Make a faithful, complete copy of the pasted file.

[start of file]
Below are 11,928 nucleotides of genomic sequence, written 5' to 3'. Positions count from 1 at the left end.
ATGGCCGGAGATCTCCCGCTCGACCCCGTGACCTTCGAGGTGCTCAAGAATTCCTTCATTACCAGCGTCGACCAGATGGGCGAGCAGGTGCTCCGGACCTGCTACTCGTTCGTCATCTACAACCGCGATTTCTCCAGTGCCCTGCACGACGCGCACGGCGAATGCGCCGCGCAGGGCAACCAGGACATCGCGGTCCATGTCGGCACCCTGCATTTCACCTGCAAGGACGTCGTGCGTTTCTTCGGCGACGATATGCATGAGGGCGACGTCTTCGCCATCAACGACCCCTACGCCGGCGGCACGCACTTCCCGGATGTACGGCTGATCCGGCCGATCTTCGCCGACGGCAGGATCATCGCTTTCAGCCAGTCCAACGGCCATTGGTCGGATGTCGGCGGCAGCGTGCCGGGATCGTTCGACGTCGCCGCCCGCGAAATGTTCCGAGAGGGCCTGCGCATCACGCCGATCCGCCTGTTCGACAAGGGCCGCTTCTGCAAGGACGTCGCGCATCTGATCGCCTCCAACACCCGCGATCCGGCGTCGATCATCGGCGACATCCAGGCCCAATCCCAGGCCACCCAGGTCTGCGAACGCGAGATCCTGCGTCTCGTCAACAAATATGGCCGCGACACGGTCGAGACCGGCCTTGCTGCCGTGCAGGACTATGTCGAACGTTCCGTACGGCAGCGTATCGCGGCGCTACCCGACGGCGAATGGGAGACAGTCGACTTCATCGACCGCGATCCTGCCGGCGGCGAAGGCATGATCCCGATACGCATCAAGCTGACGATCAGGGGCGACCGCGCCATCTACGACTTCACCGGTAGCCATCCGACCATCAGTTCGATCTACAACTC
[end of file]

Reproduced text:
Below are 11,928 nucleotides of genomic sequence, written 5' to 3'. Positions count from 1 at the left end.
ATGGCCGGAGATCTCCCGCTCGACCCCGTGACCTTCGAGGTGCTCAAGAATTCCTTCATTACCAGCGTCGACCAGATGGGCGAGCAGGTGCTCCGGACCTGCTACTCGTTCGTCATCTACAACCGCGATTTCTCCAGTGCCCTGCACGACGCGCACGGCGAATGCGCCGCGCAGGGCAACCAGGACATCGCGGTCCATGTCGGCACCCTGCATTTCACCTGCAAGGACGTCGTGCGTTTCTTCGGCGACGATATGCATGAGGGCGACGTCTTCGCCATCAACGACCCCTACGCCGGCGGCACGCACTTCCCGGATGTACGGCTGATCCGGCCGATCTTCGCCGACGGCAGGATCATCGCTTTCAGCCAGTCCAACGGCCATTGGTCGGATGTCGGCGGCAGCGTGCCGGGATCGTTCGACGTCGCCGCCCGCGAAATGTTCCGAGAGGGCCTGCGCATCACGCCGATCCGCCTGTTCGACAAGGGCCGCTTCTGCAAGGACGTCGCGCATCTGATCGCCTCCAACACCCGCGATCCGGCGTCGATCATCGGCGACATCCAGGCCCAATCCCAGGCCACCCAGGTCTGCGAACGCGAGATCCTGCGTCTCGTCAACAAATATGGCCGCGACACGGTCGAGACCGGCCTTGCTGCCGTGCAGGACTATGTCGAACGTTCCGTACGGCAGCGTATCGCGGCGCTACCCGACGGCGAATGGGAGACAGTCGACTTCATCGACCGCGATCCTGCCGGCGGCGAAGGCATGATCCCGATACGCATCAAGCTGACGATCAGGGGCGACCGCGCCATCTACGACTTCACCGGTAGCCATCCGACCATCAGTTCGATCTACAACTC